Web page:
Crime, Punishment & Redemption

CRIME, PUNISHMENT & REDEMPTION”
AN INTERFAITH SPECIAL

 

CRIME, PUNISHMENT & REDEMPTION, a CBS Interfaith Special, looks at how the faith community is helping returning citizens and their family members put their lives back together after incarceration. This special broadcast will be on the CBS Television Network on Sunday, Oct. 5 (check local listings).

The Green Reentry project was created in 2010 by the Inner-City Muslim Action Network (IMAN) based in the South Side of Chicago. Green Reentry converts foreclosed homes into green, environmentally sound transitional housing for the formerly incarcerated who are reentering society. The renovation of these homes provides on-the-job training and a living wage to these individuals while fostering a sense of good will through community improvement.

Among the interviews is IMAN Executive Director Rami Nashashibi, who speaks about why this program is vital to the rehabilitation of the neighborhood and the men who are returning from prison. Founded in 1997, IMAN is a Chicago-based community organization working for social change by addressing the symptoms of violence, poverty and urban decay. Also interviewed is one of IMAN’s founding members, Rafi Peterson, who says “one of the major goals was to show society that we can go from being a liability to an asset.”

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The program features Rev. David T. Link, a lawyer turned Roman Catholic priest who is a volunteer chaplain in the Indiana state prison system. His story was the focus of recently published biography entitled Camerado, I Give You My Hand by Maura Poston Zagrans. We hear from Father Link about his journey from husband, lawyer and father to widowed Catholic priest, as well as about the need for prison reform. While writing the book, Zagrans shadowed Father Link during his prison visits for three years, and she discusses what she learned and why she’s become an advocate for reform.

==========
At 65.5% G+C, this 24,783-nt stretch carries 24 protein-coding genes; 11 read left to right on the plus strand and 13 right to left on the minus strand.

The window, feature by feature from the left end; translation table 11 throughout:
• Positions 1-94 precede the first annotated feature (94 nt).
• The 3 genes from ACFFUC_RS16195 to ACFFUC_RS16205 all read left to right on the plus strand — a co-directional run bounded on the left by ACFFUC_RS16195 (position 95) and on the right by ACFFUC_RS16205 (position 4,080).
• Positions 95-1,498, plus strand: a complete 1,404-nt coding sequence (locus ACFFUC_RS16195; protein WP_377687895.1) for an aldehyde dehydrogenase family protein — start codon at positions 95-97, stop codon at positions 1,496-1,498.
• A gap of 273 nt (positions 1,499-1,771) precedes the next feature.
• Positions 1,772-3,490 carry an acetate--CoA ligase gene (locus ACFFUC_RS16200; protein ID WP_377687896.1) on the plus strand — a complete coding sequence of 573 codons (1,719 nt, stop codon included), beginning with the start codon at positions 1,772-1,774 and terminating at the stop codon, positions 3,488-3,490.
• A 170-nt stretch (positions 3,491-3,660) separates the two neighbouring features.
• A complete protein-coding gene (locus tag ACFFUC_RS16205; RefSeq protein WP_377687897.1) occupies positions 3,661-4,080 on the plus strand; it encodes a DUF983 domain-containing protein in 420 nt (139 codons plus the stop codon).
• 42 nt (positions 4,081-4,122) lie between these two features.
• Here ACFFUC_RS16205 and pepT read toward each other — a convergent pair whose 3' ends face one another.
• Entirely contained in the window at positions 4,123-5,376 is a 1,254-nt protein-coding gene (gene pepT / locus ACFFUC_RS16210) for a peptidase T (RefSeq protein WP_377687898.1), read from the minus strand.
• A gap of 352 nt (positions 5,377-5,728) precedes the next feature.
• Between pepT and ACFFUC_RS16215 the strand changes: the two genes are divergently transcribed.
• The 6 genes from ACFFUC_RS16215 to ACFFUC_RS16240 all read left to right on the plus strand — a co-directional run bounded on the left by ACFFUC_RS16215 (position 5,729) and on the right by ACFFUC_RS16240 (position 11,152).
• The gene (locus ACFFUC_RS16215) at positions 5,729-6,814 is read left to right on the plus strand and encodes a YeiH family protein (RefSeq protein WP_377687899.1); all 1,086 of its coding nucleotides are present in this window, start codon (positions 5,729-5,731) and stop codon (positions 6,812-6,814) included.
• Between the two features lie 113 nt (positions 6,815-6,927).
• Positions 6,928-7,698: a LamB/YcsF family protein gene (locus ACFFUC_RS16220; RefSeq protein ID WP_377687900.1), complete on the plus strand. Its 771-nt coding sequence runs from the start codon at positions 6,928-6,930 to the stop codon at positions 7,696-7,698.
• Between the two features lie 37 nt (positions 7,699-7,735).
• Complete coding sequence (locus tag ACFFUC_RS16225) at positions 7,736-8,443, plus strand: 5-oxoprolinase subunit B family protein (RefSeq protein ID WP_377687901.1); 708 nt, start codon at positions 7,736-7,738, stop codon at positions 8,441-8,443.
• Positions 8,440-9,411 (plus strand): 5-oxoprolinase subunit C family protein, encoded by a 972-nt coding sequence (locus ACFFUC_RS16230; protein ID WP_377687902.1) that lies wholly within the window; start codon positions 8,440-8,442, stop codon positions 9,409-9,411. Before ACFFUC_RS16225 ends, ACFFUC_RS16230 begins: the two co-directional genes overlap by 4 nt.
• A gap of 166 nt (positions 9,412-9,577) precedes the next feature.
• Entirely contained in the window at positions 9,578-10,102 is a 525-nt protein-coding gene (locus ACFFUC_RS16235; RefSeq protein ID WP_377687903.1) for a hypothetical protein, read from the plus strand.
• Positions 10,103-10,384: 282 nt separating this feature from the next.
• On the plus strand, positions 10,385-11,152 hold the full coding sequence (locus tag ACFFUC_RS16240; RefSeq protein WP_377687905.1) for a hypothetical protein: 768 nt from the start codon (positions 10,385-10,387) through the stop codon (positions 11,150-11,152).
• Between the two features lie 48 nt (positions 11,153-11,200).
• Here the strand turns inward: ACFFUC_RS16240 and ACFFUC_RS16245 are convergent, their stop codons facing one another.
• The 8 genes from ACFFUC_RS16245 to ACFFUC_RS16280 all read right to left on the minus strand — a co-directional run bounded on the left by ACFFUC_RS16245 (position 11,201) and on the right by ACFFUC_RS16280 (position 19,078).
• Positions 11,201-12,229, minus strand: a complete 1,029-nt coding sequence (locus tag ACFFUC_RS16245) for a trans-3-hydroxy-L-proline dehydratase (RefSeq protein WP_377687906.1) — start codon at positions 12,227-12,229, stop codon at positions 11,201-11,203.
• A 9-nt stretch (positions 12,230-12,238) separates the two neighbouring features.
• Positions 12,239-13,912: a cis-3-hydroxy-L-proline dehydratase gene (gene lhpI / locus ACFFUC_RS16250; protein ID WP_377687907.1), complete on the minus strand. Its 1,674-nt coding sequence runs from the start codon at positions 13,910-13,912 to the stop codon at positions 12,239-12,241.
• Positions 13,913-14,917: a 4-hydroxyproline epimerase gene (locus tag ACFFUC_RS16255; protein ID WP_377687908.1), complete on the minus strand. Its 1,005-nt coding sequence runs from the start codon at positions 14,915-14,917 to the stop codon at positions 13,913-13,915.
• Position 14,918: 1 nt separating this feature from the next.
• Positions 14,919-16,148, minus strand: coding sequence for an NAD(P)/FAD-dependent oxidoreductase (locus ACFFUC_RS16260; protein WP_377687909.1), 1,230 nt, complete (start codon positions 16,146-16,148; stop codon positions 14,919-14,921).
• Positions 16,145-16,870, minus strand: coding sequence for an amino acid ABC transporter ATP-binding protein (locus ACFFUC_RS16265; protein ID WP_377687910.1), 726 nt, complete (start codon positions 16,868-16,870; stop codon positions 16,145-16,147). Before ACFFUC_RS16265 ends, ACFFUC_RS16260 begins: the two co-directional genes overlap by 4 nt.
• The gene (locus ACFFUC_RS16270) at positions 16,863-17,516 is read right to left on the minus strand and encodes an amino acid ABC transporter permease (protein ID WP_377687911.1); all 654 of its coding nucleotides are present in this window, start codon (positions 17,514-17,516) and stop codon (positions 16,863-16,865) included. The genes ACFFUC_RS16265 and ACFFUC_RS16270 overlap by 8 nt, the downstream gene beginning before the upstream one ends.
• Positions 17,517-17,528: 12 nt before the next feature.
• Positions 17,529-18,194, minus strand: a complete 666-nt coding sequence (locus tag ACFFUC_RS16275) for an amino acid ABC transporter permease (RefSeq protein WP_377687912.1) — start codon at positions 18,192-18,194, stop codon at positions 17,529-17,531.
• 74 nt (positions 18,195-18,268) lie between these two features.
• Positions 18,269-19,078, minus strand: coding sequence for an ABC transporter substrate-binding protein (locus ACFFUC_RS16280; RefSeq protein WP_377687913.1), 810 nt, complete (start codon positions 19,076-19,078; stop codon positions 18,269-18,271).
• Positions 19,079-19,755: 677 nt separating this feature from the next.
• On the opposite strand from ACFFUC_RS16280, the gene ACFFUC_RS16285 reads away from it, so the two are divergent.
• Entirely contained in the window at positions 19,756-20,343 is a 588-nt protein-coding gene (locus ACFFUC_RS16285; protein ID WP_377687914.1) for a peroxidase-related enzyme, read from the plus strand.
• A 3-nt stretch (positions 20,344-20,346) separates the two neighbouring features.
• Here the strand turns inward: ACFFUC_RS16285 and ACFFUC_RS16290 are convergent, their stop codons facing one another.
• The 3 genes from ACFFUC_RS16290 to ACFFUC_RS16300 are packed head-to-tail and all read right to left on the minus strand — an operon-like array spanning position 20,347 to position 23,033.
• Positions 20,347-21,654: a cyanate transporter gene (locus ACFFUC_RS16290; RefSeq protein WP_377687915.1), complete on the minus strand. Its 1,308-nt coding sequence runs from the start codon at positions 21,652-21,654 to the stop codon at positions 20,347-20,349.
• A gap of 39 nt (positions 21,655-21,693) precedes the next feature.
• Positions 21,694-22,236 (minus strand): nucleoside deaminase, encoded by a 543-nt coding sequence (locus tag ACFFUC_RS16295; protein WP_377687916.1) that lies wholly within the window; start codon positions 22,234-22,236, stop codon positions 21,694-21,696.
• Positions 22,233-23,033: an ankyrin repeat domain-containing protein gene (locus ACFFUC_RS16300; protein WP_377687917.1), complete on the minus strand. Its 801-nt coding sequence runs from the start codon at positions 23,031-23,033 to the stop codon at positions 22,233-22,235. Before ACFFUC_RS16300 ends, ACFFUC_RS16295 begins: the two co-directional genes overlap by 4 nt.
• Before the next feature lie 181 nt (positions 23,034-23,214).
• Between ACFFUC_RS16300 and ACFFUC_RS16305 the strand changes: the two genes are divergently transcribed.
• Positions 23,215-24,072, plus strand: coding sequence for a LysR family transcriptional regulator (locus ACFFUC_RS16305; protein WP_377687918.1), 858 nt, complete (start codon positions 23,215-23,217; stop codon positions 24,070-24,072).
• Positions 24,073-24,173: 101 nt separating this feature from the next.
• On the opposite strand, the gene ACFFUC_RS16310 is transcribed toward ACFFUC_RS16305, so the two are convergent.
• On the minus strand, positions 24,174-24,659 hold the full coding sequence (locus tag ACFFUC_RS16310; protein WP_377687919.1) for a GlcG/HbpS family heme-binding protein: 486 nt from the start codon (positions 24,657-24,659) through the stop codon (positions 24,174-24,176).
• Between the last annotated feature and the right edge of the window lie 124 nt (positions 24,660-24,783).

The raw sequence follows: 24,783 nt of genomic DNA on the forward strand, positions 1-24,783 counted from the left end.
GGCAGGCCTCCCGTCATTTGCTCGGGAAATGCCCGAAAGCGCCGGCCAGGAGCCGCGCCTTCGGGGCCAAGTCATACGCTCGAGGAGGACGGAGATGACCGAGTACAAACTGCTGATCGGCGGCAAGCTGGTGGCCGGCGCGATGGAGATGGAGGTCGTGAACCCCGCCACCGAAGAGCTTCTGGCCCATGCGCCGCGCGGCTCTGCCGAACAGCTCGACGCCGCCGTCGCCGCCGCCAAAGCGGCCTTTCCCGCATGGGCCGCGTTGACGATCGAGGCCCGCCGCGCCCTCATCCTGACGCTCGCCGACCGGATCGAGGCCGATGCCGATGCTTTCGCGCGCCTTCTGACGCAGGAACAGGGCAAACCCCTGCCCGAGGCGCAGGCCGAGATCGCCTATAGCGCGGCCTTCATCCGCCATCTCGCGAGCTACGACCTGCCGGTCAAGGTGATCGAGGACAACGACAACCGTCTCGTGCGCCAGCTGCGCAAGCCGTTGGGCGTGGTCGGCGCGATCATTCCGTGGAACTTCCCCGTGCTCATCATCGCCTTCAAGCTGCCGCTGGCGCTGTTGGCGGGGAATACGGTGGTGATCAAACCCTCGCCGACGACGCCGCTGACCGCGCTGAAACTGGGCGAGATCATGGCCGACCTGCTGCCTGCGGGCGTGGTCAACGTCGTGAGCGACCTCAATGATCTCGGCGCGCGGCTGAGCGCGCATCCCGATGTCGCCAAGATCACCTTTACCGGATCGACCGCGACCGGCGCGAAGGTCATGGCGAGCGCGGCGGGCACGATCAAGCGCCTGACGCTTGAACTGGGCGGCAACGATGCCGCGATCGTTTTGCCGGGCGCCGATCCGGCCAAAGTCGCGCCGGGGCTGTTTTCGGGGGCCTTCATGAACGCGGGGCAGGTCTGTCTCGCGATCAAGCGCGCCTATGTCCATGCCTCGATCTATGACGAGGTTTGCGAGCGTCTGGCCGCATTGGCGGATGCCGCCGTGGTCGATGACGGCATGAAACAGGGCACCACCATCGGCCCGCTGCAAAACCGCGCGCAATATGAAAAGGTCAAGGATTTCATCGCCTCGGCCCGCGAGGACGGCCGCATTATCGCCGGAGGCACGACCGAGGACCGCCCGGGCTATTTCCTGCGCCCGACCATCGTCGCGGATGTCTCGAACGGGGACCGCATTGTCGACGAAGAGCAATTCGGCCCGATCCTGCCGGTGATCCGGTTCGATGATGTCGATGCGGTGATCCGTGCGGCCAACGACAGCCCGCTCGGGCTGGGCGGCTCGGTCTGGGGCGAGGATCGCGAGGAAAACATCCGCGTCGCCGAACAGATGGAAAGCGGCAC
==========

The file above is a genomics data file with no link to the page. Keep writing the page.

Healing Communities Prison Ministry is a national organization dedicated to bringing hope, healing and reconciliation in families and communities impacted by crime and mass incarceration. The organization’s director, Harold Dean Trulear, Ph.D., is an ordained Baptist Minister and Associate Professor of Applied Theology and Director of the Doctor of Ministry Program at Howard University in Washington, D.C. He discusses what led to the creation of the organization and the resulting shift in attitudes towards returning citizens and their families.

Four years ago, the Healing Communities ministry was introduced at Berean Baptist Church in North Philadelphia, Pa. Senior Pastor Reverend James H. Buck talks to us about the power of the pulpit and why he offers a “Social Justice Sunday” every five weeks to help reduce the stigma experienced by returning citizens and their families.

Lastly, we also hear from Rev. Douglas Walker, M.Div., the United Methodist National Coordinator For Criminal Justice Reform, about why the United Methodists adopted their Healing Ministries plan. They are now conducting workshops across the country working with other faith communities.

John P. Blessington is the executive producer and Liz Kineke is the producer. In creating the topics and content of this Cultural & Religious Documentary, CBS seeks input from the National Council of Churches, the Interfaith Broadcast Commission, and from clergy, scholars and other representatives of each of the religions presented within a program.

Following the Oct. 5 air date, this program may be viewed again at www.cbsnews.com/religion-and-culture. “Like” us on Facebook.com/CBSReligionand follow us on Twitter@CBSReligion.